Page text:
Riveting Expat Reads: The Olympics Beat

[Updated 20 June 2012]

Today is a very special day here at Adventures in Expat Land. We have a guest post from the talented Shannon Young, a writer and American expat living in Hong Kong.

I ‘met’ Shannon a year ago when I stumbled on her blog via Twitter. I’d recently purchased a Kindle, and loved the terrific combination of a bibliophile expat writing about the latest books she’s read on Kindle while sharing stories and photos about daily life in Asia.

photo of author Shannon Young on www.adventuresinexpatland.com

Author Shannon Young

I’ve been meaning to have her guest post here for ages but we both got busy and, well, here we are twelve months later. But things happen for a reason, and it all worked out nicely as you’ll seen in a moment.

I gave her free reign to choose the topic, and she dug deep into her early expat memories and has written us a lovely piece about the importance of making connections.

But wait, there’s more.

Shannon is the author of a terrific mini travel memoir, The Olympics Beat: A Spectator’s Memoir of Beijing.

cover of the book The Olympic Beats: A Spectator's Memoir of Beijing at www.adventuresinexpatland.com

The book launched this week, and Adventures in Expat Land is a stop on Shannon’s blog book tour.

It’s an uplifting book about attending the 2008 Olympics with her father, replete with the spectacle, pageantry and human drama that accompanies the greatest cross-cultural athletic competition in the world.

I’ve read Shannon’s book and thoroughly enjoyed the physical, emotional and cultural journey of a lifetime this father-daughter duo makes. It’s a great read, one that speaks to that special bond between a father and his daughter, made more so by sharing the Olympic experience together.

It’s particularly timely as we have both Father’s Day (American calendar) and the 2012 Olympics in London coming up.

In honor of Father’s Day, Shannon has generously offered a free copy (Kindle, PDF or ePub format) of The Olympics Beat to one person to be selected randomly from among those leaving comments on this post. (Random drawing will take place June 7th.)

Even if you don’t win the random drawing, I highly recommend The Olympics Beat as a nice Father’s Day gift for any important father in your life. You can grab it on Amazon here.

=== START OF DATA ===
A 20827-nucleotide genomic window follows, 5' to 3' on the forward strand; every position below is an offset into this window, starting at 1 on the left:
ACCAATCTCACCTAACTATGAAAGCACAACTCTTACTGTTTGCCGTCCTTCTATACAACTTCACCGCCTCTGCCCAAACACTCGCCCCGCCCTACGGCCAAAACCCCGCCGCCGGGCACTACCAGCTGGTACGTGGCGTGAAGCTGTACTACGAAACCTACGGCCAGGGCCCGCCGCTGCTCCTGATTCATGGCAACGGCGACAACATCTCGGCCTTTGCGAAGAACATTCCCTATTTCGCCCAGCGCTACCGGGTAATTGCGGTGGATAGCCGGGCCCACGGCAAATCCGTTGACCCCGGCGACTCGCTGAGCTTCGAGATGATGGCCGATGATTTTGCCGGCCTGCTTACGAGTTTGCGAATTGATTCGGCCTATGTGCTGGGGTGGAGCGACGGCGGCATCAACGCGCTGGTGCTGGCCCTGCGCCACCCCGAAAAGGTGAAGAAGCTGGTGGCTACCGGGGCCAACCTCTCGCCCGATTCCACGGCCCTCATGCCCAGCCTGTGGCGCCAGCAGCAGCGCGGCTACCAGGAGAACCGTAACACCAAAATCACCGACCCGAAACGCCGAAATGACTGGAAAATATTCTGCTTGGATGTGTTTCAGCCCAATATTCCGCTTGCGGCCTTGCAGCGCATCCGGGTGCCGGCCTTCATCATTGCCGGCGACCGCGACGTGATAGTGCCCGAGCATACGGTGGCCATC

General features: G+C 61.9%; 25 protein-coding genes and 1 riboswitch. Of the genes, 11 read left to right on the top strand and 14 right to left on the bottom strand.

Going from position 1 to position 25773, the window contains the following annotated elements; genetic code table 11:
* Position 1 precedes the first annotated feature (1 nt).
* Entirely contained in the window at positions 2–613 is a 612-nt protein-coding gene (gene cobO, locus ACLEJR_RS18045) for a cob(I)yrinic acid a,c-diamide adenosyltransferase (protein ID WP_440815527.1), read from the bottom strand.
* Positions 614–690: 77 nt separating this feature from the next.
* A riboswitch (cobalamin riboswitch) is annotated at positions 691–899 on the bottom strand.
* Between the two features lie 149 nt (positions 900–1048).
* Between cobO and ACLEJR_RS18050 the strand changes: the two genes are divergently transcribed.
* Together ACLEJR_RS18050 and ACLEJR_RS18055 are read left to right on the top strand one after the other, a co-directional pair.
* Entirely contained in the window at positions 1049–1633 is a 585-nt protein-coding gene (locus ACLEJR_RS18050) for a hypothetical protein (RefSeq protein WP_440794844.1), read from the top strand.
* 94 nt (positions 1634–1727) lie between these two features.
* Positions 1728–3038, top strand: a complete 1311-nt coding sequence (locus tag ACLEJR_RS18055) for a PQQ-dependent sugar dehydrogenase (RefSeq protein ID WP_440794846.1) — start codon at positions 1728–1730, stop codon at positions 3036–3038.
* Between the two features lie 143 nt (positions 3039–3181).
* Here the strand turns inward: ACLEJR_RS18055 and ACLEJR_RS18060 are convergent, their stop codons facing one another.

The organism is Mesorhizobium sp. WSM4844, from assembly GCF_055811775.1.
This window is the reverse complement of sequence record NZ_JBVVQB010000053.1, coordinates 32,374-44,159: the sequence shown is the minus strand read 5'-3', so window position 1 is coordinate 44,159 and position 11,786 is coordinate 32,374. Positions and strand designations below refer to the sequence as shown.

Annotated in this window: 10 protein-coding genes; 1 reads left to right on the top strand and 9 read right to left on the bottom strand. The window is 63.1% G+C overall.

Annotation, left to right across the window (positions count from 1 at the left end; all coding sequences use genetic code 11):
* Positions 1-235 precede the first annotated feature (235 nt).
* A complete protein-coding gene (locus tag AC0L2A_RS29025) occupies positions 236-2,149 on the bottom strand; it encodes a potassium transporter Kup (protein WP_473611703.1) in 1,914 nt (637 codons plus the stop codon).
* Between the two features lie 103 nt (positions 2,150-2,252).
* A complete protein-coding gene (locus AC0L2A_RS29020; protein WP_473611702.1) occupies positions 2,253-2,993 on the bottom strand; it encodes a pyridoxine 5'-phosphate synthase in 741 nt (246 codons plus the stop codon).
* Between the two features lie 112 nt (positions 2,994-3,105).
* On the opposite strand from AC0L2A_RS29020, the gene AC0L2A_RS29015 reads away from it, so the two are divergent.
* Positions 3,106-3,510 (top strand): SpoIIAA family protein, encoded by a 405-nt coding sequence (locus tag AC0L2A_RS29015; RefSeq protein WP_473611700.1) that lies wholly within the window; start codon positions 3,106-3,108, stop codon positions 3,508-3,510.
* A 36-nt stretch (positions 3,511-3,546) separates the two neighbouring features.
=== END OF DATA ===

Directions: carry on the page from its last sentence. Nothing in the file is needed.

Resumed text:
And please do make sure to check out Shannon’s blog, A Kindle in Hong Kong.

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The Expat Writer’s Connection

 by Shannon Young

Jenny stretched out her hand, pinky finger extended. I wrapped my own pinky around hers and smiled as she squeezed. It felt like the quick pressure of a favorite blanket when your finger catches in a worn spot. When I was a kid in America, this gesture was called a pinky swear, used in the most solemn of childhood promises. To Jenny in Hong Kong, it was an expression of friendship and intimacy, like a high-five or a pat on the back. It was our special sign, distinguishing her from the other 300 students I taught during the week. It made me feel special too, giving us a connection that didn’t require language.

As a new expat teaching in Hong Kong, I was the only native English speaker in my school. I couldn’t share the peculiar sweetness of the six-year-old students with my coworkers. For them, every unnecessary English conversation took energy away from their already overloaded schedules. In the over-stimulating atmosphere of Hong Kong, with its walkways spanning the gaps between skyscrapers and vibrant vegetable markets crammed in the shadows of million-dollar apartments, I needed a way to make sense of my experiences. I needed a way to connect.

Being in a new country can be overwhelming, and you find yourself needing to talk through the onslaught of new experiences. You want to share the moments that might seem commonplace to the long-time residents of the country, but they don’t always understand. Other expats know how important it is to find some way to communicate, some way to connect. I started writing.

I wrote about my students first: Oscar, who listed off every fact about animals that he could think of; Yuki, who danced around me at recess, posing and making peace signs; Jenny, who extended her little finger just to show me we were friends. Then I wrote about the old men who practiced their English with me on the train. I wrote about my fellow young expats who came to Asia because the job prospects were so much better than in their own countries. I wrote about the mysterious, inspiring energy pouring south out of China. I wrote, and started to feel connected to the world around me.

As expats, it is easy to feel disconnected, not just from the residents of your new country but also from people back home. Writing can become a release, an outlet for sharing your lessons and inspirations. Your family might not be able to picture your experiences, your friends may lose interest in your stories over time, but others will understand. They’ll feel the sting of your loneliness, the exhilaration of your discoveries, and the wonder as you forge ties with your new community. Through writing, you can make the connections that will make expat life feel like home.

Shannon Young is an American writer currently living in Hong Kong. She is the author of a new mini travel memoir called The Olympics Beat: A Spectator’s Memoir of Beijing. She writes a blog called A Kindle in Hong Kong and tweets @ShannonYoungHK.

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And the winner is … Kym Hamer aka www.giddayfromtheuk.blogspot.com



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